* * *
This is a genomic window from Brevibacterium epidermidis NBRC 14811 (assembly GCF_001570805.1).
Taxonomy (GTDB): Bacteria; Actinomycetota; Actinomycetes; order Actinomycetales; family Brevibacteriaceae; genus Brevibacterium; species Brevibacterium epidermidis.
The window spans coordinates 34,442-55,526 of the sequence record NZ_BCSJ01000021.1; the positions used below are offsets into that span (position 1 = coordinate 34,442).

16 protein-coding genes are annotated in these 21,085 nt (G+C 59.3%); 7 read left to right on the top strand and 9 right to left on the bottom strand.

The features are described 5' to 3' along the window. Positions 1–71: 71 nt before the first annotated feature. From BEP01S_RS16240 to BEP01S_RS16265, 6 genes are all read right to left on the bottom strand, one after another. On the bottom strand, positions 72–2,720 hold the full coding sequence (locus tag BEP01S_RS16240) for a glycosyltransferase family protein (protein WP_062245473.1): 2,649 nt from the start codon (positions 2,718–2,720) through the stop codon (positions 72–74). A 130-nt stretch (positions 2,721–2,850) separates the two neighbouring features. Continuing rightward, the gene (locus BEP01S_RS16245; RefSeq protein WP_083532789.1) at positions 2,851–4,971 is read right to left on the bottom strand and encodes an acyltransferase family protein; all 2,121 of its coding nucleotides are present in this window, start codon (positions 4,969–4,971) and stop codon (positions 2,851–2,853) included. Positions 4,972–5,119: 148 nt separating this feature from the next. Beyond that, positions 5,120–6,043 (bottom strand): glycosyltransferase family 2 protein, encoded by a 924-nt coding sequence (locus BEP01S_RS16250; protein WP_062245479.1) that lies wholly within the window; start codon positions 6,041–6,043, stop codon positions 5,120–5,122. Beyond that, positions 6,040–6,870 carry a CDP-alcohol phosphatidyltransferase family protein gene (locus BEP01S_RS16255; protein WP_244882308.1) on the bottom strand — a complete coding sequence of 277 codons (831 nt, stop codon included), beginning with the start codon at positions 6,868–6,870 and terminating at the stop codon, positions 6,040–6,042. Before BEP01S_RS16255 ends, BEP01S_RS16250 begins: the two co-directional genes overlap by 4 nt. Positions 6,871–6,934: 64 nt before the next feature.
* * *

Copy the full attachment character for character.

This is a genomic window from Brevibacterium epidermidis NBRC 14811 (assembly GCF_001570805.1).
Taxonomy (GTDB): Bacteria; Actinomycetota; Actinomycetes; order Actinomycetales; family Brevibacteriaceae; genus Brevibacterium; species Brevibacterium epidermidis.
The window spans coordinates 34,442-55,526 of the sequence record NZ_BCSJ01000021.1; the positions used below are offsets into that span (position 1 = coordinate 34,442).

16 protein-coding genes are annotated in these 21,085 nt (G+C 59.3%); 7 read left to right on the top strand and 9 right to left on the bottom strand.

The features are described 5' to 3' along the window. Positions 1–71: 71 nt before the first annotated feature. From BEP01S_RS16240 to BEP01S_RS16265, 6 genes are all read right to left on the bottom strand, one after another. On the bottom strand, positions 72–2,720 hold the full coding sequence (locus tag BEP01S_RS16240) for a glycosyltransferase family protein (protein WP_062245473.1): 2,649 nt from the start codon (positions 2,718–2,720) through the stop codon (positions 72–74). A 130-nt stretch (positions 2,721–2,850) separates the two neighbouring features. Continuing rightward, the gene (locus BEP01S_RS16245; RefSeq protein WP_083532789.1) at positions 2,851–4,971 is read right to left on the bottom strand and encodes an acyltransferase family protein; all 2,121 of its coding nucleotides are present in this window, start codon (positions 4,969–4,971) and stop codon (positions 2,851–2,853) included. Positions 4,972–5,119: 148 nt separating this feature from the next. Beyond that, positions 5,120–6,043 (bottom strand): glycosyltransferase family 2 protein, encoded by a 924-nt coding sequence (locus BEP01S_RS16250; protein WP_062245479.1) that lies wholly within the window; start codon positions 6,041–6,043, stop codon positions 5,120–5,122. Beyond that, positions 6,040–6,870 carry a CDP-alcohol phosphatidyltransferase family protein gene (locus BEP01S_RS16255; protein WP_244882308.1) on the bottom strand — a complete coding sequence of 277 codons (831 nt, stop codon included), beginning with the start codon at positions 6,868–6,870 and terminating at the stop codon, positions 6,040–6,042. Before BEP01S_RS16255 ends, BEP01S_RS16250 begins: the two co-directional genes overlap by 4 nt. Positions 6,871–6,934: 64 nt before the next feature.